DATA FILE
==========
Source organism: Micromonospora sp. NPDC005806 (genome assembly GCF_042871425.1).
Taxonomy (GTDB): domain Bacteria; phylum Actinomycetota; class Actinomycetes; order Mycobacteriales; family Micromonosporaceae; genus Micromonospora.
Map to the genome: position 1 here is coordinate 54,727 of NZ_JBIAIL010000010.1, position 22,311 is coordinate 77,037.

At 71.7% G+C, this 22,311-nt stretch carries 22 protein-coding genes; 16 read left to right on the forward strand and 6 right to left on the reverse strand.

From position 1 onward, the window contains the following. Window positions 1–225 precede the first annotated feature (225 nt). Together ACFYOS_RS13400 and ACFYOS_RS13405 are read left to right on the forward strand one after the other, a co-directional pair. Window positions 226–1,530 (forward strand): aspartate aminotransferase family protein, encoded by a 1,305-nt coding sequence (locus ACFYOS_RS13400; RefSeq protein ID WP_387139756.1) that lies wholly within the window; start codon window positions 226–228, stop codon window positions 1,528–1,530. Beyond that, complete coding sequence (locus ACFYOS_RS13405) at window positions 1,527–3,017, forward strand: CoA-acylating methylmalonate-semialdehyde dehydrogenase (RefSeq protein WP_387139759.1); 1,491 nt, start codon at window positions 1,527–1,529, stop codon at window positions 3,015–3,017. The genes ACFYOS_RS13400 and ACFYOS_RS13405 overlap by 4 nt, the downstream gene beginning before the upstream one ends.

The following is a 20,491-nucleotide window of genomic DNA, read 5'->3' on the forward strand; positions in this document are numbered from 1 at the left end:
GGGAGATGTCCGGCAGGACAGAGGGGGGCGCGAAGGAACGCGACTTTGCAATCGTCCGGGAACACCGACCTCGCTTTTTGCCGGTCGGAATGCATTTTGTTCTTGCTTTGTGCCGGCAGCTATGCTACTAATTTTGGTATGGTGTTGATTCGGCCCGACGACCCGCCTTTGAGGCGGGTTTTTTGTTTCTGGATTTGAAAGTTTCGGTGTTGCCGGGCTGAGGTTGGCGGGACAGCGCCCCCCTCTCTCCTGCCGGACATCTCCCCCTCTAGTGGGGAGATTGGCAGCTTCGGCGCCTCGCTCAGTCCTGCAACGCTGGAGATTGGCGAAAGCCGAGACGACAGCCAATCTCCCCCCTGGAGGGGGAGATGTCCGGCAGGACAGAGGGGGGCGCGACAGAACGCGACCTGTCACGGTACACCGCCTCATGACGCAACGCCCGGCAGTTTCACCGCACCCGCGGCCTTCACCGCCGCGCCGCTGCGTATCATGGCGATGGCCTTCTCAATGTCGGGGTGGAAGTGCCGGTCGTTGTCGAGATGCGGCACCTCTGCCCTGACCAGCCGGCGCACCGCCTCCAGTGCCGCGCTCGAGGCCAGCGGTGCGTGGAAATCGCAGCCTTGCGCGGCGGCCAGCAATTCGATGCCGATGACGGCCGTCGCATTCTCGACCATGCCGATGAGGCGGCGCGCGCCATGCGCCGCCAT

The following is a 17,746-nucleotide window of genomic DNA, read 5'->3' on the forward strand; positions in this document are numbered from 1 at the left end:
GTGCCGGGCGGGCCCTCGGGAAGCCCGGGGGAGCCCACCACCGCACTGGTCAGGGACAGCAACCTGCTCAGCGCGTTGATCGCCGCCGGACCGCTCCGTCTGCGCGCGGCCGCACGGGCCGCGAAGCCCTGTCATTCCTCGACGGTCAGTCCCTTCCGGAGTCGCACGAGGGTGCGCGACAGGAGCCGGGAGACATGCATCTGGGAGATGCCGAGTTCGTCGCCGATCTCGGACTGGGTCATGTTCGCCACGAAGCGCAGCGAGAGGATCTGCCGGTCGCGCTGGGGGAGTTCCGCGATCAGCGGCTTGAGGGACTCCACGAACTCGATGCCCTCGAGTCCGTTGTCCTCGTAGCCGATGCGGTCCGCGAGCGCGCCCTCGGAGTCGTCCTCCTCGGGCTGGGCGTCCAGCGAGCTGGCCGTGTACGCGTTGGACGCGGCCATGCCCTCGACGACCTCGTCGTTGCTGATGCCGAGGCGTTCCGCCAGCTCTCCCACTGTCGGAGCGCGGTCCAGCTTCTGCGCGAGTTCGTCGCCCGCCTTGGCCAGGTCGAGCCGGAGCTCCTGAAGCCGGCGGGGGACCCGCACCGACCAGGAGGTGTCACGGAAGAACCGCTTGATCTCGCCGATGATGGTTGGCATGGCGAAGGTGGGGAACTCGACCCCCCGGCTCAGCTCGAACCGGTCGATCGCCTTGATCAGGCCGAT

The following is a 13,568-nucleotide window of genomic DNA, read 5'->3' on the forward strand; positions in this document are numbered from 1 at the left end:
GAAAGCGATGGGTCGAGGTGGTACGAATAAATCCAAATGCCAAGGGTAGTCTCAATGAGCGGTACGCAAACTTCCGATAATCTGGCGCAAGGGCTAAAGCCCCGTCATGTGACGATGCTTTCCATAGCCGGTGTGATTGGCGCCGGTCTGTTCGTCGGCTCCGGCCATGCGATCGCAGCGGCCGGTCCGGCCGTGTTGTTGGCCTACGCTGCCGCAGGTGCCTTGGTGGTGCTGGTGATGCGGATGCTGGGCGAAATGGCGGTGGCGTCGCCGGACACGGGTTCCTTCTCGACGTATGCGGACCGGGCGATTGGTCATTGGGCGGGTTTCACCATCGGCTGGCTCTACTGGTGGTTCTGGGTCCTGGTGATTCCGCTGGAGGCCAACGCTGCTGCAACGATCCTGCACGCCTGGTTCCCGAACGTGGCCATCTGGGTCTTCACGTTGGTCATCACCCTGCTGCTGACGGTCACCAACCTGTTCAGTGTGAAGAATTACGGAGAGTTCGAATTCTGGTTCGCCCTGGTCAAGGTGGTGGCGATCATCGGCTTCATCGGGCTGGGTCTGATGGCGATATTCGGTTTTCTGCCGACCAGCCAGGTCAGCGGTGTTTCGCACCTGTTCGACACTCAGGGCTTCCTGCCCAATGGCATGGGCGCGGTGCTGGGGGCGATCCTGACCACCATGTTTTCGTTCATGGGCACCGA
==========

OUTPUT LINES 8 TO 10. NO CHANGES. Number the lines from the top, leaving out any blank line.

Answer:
The following is a 17,746-nucleotide window of genomic DNA, read 5'->3' on the forward strand; positions in this document are numbered from 1 at the left end:
GTGCCGGGCGGGCCCTCGGGAAGCCCGGGGGAGCCCACCACCGCACTGGTCAGGGACAGCAACCTGCTCAGCGCGTTGATCGCCGCCGGACCGCTCCGTCTGCGCGCGGCCGCACGGGCCGCGAAGCCCTGTCATTCCTCGACGGTCAGTCCCTTCCGGAGTCGCACGAGGGTGCGCGACAGGAGCCGGGAGACATGCATCTGGGAGATGCCGAGTTCGTCGCCGATCTCGGACTGGGTCATGTTCGCCACGAAGCGCAGCGAGAGGATCTGCCGGTCGCGCTGGGGGAGTTCCGCGATCAGCGGCTTGAGGGACTCCACGAACTCGATGCCCTCGAGTCCGTTGTCCTCGTAGCCGATGCGGTCCGCGAGCGCGCCCTCGGAGTCGTCCTCCTCGGGCTGGGCGTCCAGCGAGCTGGCCGTGTACGCGTTGGACGCGGCCATGCCCTCGACGACCTCGTCGTTGCTGATGCCGAGGCGTTCCGCCAGCTCTCCCACTGTCGGAGCGCGGTCCAGCTTCTGCGCGAGTTCGTCGCCCGCCTTGGCCAGGTCGAGCCGGAGCTCCTGAAGCCGGCGGGGGACCCGCACCGACCAGGAGGTGTCACGGAAGAACCGCTTGATCTCGCCGATGATGGTTGGCATGGCGAAGGTGGGGAACTCGACCCCCCGGCTCAGCTCGAACCGGTCGATCGCCTTGATCAGGCCGAT

The following is a 13,568-nucleotide window of genomic DNA, read 5'->3' on the forward strand; positions in this document are numbered from 1 at the left end: